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Ancient fossil find: This snake could eat a cow!

A vertebra of an adult green anaconda is dwarfed by a vertebra of the giant snake dubbed “titanic boa from Cerrejon,’’ a region in Colombia.

Associated Press

A vertebra of an adult green anaconda is dwarfed by a vertebra of the giant snake dubbed “titanic boa from Cerrejon,’’ a region in Colombia.

Forget Snakes on a Plane: This snake was as long as a bus.

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Fossils from northeastern Colombia reveal the biggest snake the world has ever known — a behemoth that stretched 42 to 45 feet long, reaching more than 2,500 pounds.

"This thing weighs more than a bison and is longer than a city bus," enthused snake expert Jack Conrad of the American Museum of Natural History in New York, who was familiar with the find.

"It could easily eat something the size of a cow. A human would just be toast immediately."

(Actually, the beast probably munched on ancient relatives of crocodiles in its rainforest home 58 million to 60 million years ago.)

"If it tried to enter my office to eat me, it would have a hard time squeezing through the door," reckoned paleontologist Jason Head of the University of Toronto at Mississauga. Head is senior author of a report on the find in today's issue of the journal Nature. Partial skeletons of the giant snake are now at the University of Florida.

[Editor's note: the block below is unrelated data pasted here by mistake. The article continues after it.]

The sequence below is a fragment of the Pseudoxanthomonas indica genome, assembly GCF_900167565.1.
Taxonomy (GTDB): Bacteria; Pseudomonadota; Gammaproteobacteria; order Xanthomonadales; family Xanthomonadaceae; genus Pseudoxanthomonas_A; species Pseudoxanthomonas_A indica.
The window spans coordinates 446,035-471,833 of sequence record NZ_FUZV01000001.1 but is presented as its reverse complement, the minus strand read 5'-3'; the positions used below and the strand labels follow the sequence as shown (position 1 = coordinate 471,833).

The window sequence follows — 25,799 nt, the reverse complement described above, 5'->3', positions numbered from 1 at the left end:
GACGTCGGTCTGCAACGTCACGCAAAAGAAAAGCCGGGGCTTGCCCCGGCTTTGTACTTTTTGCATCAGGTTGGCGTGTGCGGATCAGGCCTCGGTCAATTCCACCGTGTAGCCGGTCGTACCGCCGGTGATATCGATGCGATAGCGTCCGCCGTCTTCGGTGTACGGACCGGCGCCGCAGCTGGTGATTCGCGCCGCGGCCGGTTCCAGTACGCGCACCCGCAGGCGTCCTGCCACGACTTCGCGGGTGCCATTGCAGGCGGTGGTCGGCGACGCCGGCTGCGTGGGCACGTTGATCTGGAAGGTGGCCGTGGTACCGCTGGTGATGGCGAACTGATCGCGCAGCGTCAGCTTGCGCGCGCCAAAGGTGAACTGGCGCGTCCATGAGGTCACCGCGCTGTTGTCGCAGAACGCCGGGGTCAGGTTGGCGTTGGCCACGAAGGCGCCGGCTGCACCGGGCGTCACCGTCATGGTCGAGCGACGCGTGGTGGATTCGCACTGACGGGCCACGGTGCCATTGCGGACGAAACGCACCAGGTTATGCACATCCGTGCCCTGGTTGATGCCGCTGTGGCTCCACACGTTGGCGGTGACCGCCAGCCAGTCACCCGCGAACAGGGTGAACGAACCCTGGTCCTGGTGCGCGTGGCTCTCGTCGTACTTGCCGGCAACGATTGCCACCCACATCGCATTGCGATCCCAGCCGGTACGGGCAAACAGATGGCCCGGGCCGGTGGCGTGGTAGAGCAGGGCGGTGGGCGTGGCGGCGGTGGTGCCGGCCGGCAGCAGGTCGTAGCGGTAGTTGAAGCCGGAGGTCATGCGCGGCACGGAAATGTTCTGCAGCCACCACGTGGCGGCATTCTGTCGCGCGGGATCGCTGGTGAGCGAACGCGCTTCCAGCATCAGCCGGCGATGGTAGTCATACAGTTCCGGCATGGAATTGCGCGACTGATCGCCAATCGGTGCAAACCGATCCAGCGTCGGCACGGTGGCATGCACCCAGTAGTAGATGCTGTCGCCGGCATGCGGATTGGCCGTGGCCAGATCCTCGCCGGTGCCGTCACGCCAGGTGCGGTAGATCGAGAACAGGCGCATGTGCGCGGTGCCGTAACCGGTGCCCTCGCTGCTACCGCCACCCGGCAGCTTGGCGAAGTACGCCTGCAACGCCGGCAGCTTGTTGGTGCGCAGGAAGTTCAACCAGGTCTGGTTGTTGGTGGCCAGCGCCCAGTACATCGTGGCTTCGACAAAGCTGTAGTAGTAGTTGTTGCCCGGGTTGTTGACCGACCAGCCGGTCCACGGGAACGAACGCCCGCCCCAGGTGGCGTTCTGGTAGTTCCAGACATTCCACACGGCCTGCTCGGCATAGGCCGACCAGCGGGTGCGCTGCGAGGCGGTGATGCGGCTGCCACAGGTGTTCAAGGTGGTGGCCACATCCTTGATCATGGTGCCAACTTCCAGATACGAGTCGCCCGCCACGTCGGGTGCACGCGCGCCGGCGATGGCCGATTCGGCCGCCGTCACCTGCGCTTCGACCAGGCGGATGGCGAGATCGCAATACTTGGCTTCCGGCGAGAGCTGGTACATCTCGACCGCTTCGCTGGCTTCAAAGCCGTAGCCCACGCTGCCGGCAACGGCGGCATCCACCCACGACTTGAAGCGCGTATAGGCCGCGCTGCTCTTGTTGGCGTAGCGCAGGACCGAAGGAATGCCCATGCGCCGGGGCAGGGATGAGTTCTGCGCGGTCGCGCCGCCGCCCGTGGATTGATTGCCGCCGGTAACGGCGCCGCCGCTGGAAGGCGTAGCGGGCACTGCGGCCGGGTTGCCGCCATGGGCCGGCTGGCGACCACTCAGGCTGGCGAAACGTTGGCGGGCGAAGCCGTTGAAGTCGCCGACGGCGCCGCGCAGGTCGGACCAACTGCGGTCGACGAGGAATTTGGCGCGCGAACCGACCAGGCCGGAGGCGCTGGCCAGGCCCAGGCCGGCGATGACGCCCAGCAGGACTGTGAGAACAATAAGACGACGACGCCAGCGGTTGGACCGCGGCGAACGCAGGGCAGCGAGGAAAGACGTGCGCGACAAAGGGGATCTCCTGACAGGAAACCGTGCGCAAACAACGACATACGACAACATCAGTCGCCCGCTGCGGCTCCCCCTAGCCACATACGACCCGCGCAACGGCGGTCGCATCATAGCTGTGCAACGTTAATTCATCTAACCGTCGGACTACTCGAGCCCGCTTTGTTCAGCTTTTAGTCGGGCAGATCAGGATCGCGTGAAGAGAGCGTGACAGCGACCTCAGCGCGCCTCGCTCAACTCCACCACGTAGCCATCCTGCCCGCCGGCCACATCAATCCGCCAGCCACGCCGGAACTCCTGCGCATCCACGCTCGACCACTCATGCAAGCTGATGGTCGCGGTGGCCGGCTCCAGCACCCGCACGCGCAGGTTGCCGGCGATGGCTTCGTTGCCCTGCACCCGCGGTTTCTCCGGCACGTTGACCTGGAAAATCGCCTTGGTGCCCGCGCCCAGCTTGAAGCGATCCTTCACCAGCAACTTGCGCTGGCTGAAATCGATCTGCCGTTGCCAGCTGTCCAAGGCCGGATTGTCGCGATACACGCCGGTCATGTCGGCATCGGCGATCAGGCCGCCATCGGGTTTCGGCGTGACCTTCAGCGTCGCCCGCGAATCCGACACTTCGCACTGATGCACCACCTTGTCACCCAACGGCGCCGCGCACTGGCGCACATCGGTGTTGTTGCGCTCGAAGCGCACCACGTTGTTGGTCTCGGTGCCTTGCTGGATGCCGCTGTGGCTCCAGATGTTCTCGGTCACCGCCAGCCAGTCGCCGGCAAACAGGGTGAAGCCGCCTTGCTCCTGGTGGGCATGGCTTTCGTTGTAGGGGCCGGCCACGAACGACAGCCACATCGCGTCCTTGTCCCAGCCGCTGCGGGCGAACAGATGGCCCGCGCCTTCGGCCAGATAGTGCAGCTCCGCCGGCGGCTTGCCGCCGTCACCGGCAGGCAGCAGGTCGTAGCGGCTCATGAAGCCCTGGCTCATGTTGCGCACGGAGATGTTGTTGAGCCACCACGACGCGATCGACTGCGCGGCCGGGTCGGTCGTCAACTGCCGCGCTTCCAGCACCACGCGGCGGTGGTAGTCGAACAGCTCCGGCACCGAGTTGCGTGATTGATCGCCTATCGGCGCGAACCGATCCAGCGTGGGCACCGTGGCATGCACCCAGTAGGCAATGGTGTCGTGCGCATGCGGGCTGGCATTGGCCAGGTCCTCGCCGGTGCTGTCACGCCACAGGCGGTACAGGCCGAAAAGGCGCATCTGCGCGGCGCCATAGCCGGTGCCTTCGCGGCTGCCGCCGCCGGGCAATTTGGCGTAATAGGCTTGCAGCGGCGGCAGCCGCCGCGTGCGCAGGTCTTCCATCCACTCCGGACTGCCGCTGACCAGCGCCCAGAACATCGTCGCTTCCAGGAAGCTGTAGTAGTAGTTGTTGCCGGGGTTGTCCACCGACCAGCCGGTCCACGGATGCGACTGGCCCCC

The discoverers of the snake named it Titanoboa cerrejonensis ("ty-TAN-o-BO-ah sare-ah-HONE-en-siss"). That means "titanic boa from Cerrejon," the region where it was found.

While related to modern boa constrictors, it behaved more like an anaconda and spent almost all its time in the water. It could slither on land as well as swim.

Titanoboa breaks the record for snake length by about 11 feet, surpassing a creature that lived about 40 million years ago in Egypt. Among living snake species, the record holder is an individual python measured at about 30 feet long, which is some 12 to 15 feet shorter than typical Titanoboas, said study co-author Jonathan Bloch, a University of Florida vertebrate paleontologist who co-led the expedition to Colombia.

The beast was revealed in early 2007 at UF's Florida Museum of Natural History in Gainesville. Bones collected at a huge open-pit coal mine in Colombia were being unpacked when graduate students unwrapping the fossils "realized they were looking at the bones of a snake,'' Bloch said. "Not only a snake, but a really big snake."

So far the scientists have found about 180 fossils of backbone and ribs and now they hope to go back to Colombia to find parts of the skull.

"Now we have a window into the time just after the dinosaurs went extinct and can actually see what the animals replacing them were like," Head said.

Information from the Associated Press and Los Angeles Times was used in this report.

60 million years ago

Titanoboa was probably the largest nonmarine animal on the planet, about 6 million years after the demise of the dinosaurs. University of Florida researchers say the snake, weighing in at 2,500 pounds, could eat a large cow or a bison — if there had been any around.

Ancient fossil find: This snake could eat a cow! 02/04/09 [Last modified: Wednesday, February 4, 2009 10:54pm]

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